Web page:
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State begins reviewing Wayne County's finances today

Lester Graham
Michigan Radio

The Michigan Department of Treasury started reviewing Wayne County’s financial situation Friday.

The state review comes after Wayne County’s top administrator asked for it, earlier this week.

In a letter to the state, County executive Warren Evans wrote this week the deficit is $9.9 million. 

But that number includes transferring money from the Delinquent Tax Revolving Fund. 

The structural deficit is $52 million.

In the letter, he warns the deficit will rise to more than $171 million in four years if nothing is done to fix it.

He wants to enter into a consent agreement with the state. That could give the county more time and state support to address a financial emergency, assuming a review team finds it exists. The process could take at least a couple of months, but the preliminary review should be complete in the next thirty days.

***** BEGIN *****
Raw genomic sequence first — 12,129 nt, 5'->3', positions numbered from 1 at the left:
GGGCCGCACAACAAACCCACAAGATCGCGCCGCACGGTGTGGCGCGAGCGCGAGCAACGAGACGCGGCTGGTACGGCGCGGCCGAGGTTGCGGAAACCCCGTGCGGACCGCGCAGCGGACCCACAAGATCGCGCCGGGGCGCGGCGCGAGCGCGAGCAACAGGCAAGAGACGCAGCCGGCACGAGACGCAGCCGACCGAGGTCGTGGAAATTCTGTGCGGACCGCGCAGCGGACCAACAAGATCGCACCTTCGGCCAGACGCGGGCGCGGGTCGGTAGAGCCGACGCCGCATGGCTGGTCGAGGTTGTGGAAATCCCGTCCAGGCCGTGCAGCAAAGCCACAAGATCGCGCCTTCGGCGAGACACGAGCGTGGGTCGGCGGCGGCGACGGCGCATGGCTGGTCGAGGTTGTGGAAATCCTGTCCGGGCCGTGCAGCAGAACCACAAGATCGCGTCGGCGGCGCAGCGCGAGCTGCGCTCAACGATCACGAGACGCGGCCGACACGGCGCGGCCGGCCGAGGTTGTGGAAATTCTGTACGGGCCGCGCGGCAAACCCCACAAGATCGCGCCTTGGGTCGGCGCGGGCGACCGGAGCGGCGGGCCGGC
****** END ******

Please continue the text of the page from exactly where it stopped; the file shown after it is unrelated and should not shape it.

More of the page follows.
The state currently has consent agreements with public school districts in Benton Harbor and Pontiac, and the municipalities of River Rouge, Inkster, and Royal Oak Township.

Wayne County is the first Michigan county to get a preliminary review under Public Act 436, commonly known as the state's emergency manager law.

Wayne is Michigan's most populous county, with about 1.7 million residents.

Lindsey Smith is a Peabody Award-winning journalist currently leading the station's Amplify Team. She previously served as Michigan Public's Morning News Editor, Investigative Reporter and West Michigan Reporter.
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